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1975 Miguel Rodriguez ‘Church Door’ classical guitar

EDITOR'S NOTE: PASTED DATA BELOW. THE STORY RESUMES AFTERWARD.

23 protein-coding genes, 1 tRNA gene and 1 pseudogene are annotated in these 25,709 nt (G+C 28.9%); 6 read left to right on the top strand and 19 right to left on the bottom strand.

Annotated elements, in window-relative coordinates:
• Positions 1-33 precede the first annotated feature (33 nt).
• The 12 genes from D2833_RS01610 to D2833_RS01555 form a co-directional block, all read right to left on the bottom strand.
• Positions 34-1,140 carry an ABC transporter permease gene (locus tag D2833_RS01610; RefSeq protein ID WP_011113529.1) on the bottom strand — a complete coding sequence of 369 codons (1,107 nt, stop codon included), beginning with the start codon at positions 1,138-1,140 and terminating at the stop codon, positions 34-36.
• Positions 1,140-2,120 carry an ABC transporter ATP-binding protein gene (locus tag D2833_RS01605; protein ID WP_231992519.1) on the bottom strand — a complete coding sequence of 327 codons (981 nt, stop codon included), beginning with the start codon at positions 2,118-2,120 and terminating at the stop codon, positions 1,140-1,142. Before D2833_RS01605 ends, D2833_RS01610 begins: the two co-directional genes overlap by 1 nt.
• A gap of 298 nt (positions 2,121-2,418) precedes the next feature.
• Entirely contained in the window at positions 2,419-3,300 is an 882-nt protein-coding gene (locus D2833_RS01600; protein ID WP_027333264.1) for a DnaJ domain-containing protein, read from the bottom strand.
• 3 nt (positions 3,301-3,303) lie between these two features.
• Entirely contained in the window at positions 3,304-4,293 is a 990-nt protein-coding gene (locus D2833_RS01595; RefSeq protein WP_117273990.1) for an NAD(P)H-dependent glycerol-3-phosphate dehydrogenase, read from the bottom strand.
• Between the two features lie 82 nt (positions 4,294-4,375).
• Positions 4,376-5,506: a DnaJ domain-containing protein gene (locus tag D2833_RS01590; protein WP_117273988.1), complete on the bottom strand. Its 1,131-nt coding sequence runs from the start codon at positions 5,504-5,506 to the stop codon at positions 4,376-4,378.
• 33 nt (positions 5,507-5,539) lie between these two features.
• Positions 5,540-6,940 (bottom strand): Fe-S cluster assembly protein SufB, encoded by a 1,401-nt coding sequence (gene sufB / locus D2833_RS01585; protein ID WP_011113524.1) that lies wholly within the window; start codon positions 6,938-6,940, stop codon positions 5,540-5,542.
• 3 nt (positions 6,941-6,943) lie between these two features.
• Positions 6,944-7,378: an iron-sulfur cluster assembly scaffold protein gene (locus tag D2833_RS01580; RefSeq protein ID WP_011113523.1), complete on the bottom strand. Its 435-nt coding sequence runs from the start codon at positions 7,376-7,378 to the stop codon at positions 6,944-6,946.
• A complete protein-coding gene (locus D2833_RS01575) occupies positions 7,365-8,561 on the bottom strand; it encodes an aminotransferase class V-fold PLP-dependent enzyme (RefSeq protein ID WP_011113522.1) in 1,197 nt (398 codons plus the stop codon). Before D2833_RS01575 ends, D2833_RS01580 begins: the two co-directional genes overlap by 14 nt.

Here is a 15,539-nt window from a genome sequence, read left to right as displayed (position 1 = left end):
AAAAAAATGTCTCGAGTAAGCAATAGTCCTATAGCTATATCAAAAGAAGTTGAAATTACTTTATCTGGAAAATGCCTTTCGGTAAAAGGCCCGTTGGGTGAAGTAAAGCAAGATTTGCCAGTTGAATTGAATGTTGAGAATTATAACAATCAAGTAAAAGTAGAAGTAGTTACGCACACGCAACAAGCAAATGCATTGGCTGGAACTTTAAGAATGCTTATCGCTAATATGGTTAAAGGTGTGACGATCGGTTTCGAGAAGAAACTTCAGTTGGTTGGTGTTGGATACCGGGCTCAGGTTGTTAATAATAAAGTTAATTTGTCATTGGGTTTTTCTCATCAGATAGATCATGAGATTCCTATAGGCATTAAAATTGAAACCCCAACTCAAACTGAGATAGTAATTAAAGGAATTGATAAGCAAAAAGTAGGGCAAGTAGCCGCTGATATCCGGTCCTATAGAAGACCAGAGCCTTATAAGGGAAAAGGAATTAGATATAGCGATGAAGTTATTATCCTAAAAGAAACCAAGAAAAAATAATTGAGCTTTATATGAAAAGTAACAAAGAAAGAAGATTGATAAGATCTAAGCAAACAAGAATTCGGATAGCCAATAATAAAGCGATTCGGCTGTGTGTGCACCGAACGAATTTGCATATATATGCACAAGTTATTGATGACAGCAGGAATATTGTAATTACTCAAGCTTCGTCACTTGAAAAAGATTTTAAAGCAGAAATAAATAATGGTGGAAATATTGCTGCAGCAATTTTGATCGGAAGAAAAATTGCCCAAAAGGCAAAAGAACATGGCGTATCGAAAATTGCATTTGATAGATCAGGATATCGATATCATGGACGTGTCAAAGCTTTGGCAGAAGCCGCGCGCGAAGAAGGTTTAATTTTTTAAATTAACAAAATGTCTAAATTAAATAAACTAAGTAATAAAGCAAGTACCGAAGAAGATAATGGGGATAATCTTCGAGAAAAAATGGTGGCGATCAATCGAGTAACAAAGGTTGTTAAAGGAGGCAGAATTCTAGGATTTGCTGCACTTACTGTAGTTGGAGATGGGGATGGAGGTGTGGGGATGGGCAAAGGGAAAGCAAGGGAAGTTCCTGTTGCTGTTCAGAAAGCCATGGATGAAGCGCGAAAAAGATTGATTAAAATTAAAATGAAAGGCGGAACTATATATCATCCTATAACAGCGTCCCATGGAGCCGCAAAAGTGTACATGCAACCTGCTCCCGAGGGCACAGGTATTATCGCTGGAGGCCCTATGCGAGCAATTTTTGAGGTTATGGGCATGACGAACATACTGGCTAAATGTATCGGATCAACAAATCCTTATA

This Miguel Rodriguez “Church Door” concert classical guitar is a very special one. It is owned by local classical guitarist Susan McDonald.  I am honored to be only the second person to work on this instrument, the first being Yuris Zeltins of The Blue Guitar in San Diego when Pepe Romero owned this instrument. These church door guitars have an intresting lure to their past: Miguel Rodriguez of Cordoba, Spain found a large church door made of cedar that had been adrift in the Mediterranean Sea.  He cut it up to create 22 of the most noted guitars of his carreer. Meastro Pepe Romero, whom I’ve had the distinct pleasure of having about 25 lessons with over the years, owned several of these guitars which are the guitars used on his solo and Romero Guitar Quartet recordings throughout the 70’s, 80’s, and 90’s.The striking sapwood on the Brazilian rosewood sides are just a delight. This guitar also has a slightly larger body that most classical guitars, which helps give it its large sound.  The reason for this guitar coming into the shop was because of the tuners had completely frozen up due to graphite used some time ago and the worm gear picking up dirt and debris attracted by the graphite. Because of this, I don’t reccommend the use of graphite in any open gear tuner.   This guitar had not had more than one string removed at a time for over 25 years, so we convinced the owner that this is not only a safe thing, but a good thing to keep your guitar’s frets polished and your fingerboard oiled.  Here’s a close up of the cultrip.  Looks fine, but he’s a sneaky one.  Although I believe in intonated shelf nuts for electric guitars (as I’m an authorized Buzz Feiten nut installer), I will always believe the 3rd string will need a shorter length than the rest; the pitch of the G string falls faster than the rest when unstringing a guitar.   The elastic nature of the string also allows for this string to rise in pitch faster than the rest,. Without this done the G# in an E major chord will be extra sharp, due to the tightness of the string inthis region.  This cominsation was done by Yuris, and I totally agree with it.  This crack in the fingerboard hasn’t moved since Susan bought the guitar in 1985, so it’s not really a huge issue.  It is a good idea, however, to document any cracks you might see in your instrument’s back, sides, top, etc.  Logging them into some sort of journal with dates, measurements, and even humidity levels can be a real eye opener for owners and especially repairmen that are suddenly thrust into the heart of an issue after the damage is done.  Miguel Rodriquez brands his guitars in the corner of the label which also adorns the back of the headstock.  Susan has played many concerts including on the stage of Carnegie Hall, as well as for President George W. Bush, and former Governor Ann Richards.  She has many videos on YouTube and several CDs for sale.  She was thrilled with her guitar, and I was equally thrilled to have the privilege of working on such a legendary guitar!


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